Thanksgiving: A Day to Honor the Lord

By November 22, 2004Religious Liberty
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Thanksgiving is a time to remember the ways in which the Lord has blessed us. It’s a time to reflect on where we are, and how we got there. In this spirit, we offer the following commentary by CWA National Field Director Barbara Plating. It is taken from Barbara’s December 2004 Prayer Action Leaders Memo (PALM), the regular update to leaders of CWA prayer chapters.

Thanksgiving is one of my favorite holidays of the year. It’s to important to recall the history behind it as we celebrate with family and friends and give thanks to God.

When the Pilgrims landed at Plymouth on that fateful day in November 1620, little did they know they would set a pattern in motion that would bless this land from “sea to shining sea.”

William Bradford, Pilgrim historian and governor, wrote the following about their arrival in his book Of Plymouth Plantation: “Being thus arrived in a good harbor and brought safe to land, they fell upon their knees and blessed the God of heaven, who had brought them over the vast and furious ocean, and delivered them from all the perils and miseries thereof, again to set their feet on the firm and stable earth, their proper element. And no marvel if they were thus joyful.”

Bradford continued to wonder at “this poor people’s present condition no friends to welcome them, nor inns to entertain or refresh their weather-beaten bodies, no houses, or much less towns to repair to, to seek for succor.

“Whichever way they turned their eyes (save upward to the heavens) they could have little solace or content in respect of any outward objects. For summer being done, all things stand upon them with a weather-beaten face; and the whole country, full of woods and thickets, represented a wild and savage hue. If they looked behind them, there was the mighty ocean which they had passed, and was now as a main bar and gulf to separate them from what weak hope of supply and succor they left behind them. What could now sustain them but the Spirit of God and His grace?”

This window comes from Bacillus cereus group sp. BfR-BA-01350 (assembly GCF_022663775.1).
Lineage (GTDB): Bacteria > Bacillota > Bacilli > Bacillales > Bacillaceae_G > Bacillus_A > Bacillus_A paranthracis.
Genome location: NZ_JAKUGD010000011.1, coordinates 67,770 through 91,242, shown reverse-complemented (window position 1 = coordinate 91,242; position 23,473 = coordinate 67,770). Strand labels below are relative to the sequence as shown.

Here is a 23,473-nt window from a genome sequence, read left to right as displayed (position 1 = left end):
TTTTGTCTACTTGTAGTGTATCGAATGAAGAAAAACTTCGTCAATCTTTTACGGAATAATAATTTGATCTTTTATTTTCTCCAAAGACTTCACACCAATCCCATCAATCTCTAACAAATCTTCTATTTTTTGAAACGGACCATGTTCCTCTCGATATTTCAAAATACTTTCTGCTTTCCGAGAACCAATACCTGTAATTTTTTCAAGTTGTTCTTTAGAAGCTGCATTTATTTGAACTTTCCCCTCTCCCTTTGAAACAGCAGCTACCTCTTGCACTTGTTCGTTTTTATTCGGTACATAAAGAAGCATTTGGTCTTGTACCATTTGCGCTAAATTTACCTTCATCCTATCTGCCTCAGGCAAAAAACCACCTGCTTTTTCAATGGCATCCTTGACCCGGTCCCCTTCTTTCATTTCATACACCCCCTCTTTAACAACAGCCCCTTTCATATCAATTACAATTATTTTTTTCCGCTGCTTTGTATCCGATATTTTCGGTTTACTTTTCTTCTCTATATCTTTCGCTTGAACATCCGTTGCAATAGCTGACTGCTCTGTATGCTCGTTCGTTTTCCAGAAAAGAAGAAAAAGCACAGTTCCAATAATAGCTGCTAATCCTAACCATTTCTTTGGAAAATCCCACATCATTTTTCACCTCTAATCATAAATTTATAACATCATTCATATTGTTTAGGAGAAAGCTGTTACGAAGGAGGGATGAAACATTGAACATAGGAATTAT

Indeed, the Lord did sustain them. Sixteen men were sent from the ship to gather firewood that cold November day. Along with the firewood, the men found an abandoned cache of corn buried in a large iron pot. This was their introduction to the food that would later save their lives. It reminded Bradford of the Israelites when they sent spies into the Promised Land and returned with abundant fruit.

During their first fall in the new land, the Pilgrims harvested a bounty that was cause for a celebration. They shared that bounty with the Indians around them. For three days, the Pilgrims hosted Indian Chief Massasoit and 90 of his tribe of the Wampanoag, as well as the lone Patuxent Indian Squanto, whom the Pilgrims likened to a latter-day Joseph.

Squanto was a fierce Patuxent Indian who had been captured and taken to England by Capt. George Weymouth. Squanto learned English so he could provide critical information to help the English establish colonies in the best locations. After nine years in Europe, he returned to New England, where he was again captured and taken to Spain to be sold into slavery. Rescued by local friars, who taught him to know Jesus Christ as his Savior, Squanto soon attached himself to an Englishman bound for London. He had returned to his homeland a mere six months before the Pilgrims arrived.

Finding the land deserted by his tribe, Squanto wandered aimlessly and was befriended by Massasoit, chief of the Wampanoags. He stayed with the tribe through the winter. The following spring, Samoset, chief of the Algonquins, discovered the Pilgrims and sent for Squanto and Massasoit to meet with them. When the Pilgrims learned Squanto’s story, they realized that God had prepared him through slavery-like Joseph-to save them from famine. Squanto taught the Pilgrims to fish, stalk deer, plant corn and pumpkins. He taught them about herbs for cooking and medicinal purposes and other things necessary to survive in the new land.

Squanto learned from Samoset that a mysterious plague had killed his tribe four years earlier. Fear had kept other Indians from settling the land, making it the only safe ground in that part of the country for the Pilgrims to settle.

The Pilgrims celebrated their first Thanksgiving with an abundance of food, but later that fall there were more mouths to feed as others arrived from England. This began to deplete the stores of food and during the Pilgrims’ second winter; they were ultimately reduced to a ration of five kernels of corn per day. Through all of these trials, they shared what they had and cared for the sick left in their care. They continued to trust in the Lord who never abandoned them.

In future Thanksgivings, the Pilgrims would place five kernels of corn on their plates to remind them of that second severe winter, which tested their faith doubly. The Pilgrims focused on giving thanks as a way of life.

I will extol You, my God, O King; and I will bless Your name forever and ever. Everyday I will bless You, and I will praise Your name forever and ever. Great is the Lord, and greatly to be praised; and His greatness is unsearchable. One generation shall praise Your works to another, and shall declare Your mighty acts. I will meditate on the glorious splendor of Your majesty, and on Your wondrous works. (Psalm 145:1-6)

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